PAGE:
Testing the Physics of BB-8

Though it’s spoiler-free, if you still haven’t seen Star Wars: The Force Awakens, you may want to click away from this post and go take some quiet time to reflect on your life choices. I’ve uploaded very short clips from the first 30 minutes or so of the movie.

If you don’t count stormtroopers, and I don’t, BB-8 is the first character we are introduced to in Episode VII. It’s a unit astromech droid operating approximately thirty years after the Battle of Endor, and currently the lovable companion droid of Resistance pilot Poe Dameron. He also has the first closeup and line, with “Bwao boooop. Beepbeepbeepbeep.” Just a minute into the movie, it’s apparent that at least as far as merchandising goes, BB-8 will easily be the cute little star of the show, the belle of the ball (droid).

For convenience, I’ll refer to this genderless droid as “he.”

BB-8 has equipped in it the secret map to Luke Skywalker, so much of the movie is based around getting him to safety from the chase of the evil First Order. In doing so, BB is subject to the environments of a variety of different planets, from the deserts of Jakku to the lush forests of Takodana.

Now that BB units are finally available to the people of Earth, on Star Wars day 2016 I set out to test the physics of my new droid and compare it to the real deal from the Star Wars universe. WIRED has a great article explaining the physics behind the toy, so I’ll leave the explanation to them and get on with the demonstration.

Test 1: The forests of Takodana

I wrongly assumed this would be an easy test, but our little BB unit struggled mightily. At around a tenth of the size of the real thing, pebbles and twigs become akin to boulders and logs. There’s not enough room to swing it’s center of mass over obstacles.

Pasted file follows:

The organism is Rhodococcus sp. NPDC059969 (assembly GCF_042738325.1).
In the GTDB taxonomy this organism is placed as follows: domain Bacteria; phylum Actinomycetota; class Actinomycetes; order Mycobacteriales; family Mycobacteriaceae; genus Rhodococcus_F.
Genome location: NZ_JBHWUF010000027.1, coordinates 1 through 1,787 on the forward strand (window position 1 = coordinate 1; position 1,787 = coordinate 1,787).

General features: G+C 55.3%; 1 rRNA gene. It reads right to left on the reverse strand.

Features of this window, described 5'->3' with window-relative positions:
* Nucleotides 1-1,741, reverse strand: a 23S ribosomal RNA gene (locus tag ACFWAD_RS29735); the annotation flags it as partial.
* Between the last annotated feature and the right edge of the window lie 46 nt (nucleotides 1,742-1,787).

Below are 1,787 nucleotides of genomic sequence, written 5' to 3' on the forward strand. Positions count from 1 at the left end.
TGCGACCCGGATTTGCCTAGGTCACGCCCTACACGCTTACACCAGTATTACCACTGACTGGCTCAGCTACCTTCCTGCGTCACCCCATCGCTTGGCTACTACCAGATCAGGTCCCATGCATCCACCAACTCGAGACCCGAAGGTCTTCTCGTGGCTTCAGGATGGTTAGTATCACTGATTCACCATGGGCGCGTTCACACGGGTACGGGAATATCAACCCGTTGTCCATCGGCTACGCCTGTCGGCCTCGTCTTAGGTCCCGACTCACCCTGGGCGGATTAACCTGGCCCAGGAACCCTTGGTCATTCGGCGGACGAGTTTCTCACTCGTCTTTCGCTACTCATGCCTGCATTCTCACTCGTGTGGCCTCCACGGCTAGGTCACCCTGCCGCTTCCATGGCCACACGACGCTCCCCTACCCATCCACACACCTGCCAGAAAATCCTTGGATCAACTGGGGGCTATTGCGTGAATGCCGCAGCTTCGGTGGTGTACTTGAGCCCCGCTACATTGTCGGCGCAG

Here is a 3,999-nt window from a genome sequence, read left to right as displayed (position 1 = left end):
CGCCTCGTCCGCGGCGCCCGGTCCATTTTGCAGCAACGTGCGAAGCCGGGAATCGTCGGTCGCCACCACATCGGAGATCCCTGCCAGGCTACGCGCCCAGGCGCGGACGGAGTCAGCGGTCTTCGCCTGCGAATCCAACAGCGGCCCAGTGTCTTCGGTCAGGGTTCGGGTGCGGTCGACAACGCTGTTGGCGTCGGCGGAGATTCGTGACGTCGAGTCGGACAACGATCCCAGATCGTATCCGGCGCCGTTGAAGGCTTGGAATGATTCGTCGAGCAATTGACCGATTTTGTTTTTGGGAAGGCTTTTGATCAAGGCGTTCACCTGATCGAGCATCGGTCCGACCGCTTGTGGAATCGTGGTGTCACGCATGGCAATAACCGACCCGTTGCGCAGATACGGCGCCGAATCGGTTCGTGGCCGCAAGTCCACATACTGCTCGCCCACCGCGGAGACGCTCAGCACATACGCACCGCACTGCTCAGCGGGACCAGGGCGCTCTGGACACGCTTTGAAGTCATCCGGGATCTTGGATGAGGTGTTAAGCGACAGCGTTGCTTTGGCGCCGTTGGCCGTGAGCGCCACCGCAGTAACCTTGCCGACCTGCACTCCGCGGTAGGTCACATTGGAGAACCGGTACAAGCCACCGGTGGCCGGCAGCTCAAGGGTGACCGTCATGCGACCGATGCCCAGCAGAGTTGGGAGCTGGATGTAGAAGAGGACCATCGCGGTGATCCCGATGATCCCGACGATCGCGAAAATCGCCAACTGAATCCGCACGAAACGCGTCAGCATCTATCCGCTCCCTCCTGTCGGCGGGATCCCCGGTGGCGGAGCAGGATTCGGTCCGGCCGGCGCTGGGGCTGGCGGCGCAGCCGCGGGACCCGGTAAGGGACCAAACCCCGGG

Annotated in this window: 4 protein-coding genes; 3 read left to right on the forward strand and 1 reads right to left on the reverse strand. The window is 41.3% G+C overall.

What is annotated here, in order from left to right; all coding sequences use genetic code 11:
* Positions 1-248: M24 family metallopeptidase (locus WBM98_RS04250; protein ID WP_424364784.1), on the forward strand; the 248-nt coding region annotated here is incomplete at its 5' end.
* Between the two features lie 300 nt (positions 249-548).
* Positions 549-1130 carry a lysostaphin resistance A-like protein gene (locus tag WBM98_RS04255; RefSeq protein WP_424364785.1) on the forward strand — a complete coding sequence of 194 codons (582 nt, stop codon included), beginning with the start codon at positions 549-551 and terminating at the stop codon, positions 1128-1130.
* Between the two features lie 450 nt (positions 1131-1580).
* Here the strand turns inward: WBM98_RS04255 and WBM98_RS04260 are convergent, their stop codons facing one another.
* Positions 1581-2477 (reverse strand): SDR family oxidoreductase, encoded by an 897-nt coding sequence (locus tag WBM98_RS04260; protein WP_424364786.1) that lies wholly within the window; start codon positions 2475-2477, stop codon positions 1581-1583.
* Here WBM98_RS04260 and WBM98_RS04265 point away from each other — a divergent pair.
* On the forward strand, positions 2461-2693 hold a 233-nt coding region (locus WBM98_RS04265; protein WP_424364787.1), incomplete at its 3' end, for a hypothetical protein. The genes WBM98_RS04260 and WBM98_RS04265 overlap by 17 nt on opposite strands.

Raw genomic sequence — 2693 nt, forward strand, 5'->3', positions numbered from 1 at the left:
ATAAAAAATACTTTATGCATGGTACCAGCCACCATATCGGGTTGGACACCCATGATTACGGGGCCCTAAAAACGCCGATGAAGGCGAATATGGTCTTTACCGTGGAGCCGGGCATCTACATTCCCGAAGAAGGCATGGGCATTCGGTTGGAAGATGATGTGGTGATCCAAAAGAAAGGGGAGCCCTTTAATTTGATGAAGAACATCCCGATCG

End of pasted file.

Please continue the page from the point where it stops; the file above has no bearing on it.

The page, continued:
Test 2: The deserts of Jakku

I was skeptical of this one from the beginning, but BB had no traction whatsoever in sand. He immediately buried himself deep enough to become immobile, and when he did move he just spun in place. His spherical body was too smooth to grip the grains of sand.

Test 3: Stairs

In the movie, BB slowly and deliberately navigates each step. Spotting his landing, inching forward to fall, then halting his momentum to repeat the process for the next step. I understand it’s not fair to subject a much smaller scale version to a similar staircase, but I also don’t have a dollhouse in my office. Robots continue to hate stairs.

Test 4: X-Wing

Poe Dameron’s X-wing can grab BB-8’s head from above and pull him into position as co-pilot. Our BB-8’s head is stuck to his body via a small refrigerator magnet.

Upon careful analysis of these videos, it is my determination I have purchased a knockoff ball droid. My BB-8 doesn’t have the size, weight, external friction, or link to it’s head required to navigate most terrain. While we have bonded in true friendship, any adventures we have together must be confined to hardwood floors or low pile carpets. Happy Star Wars day!

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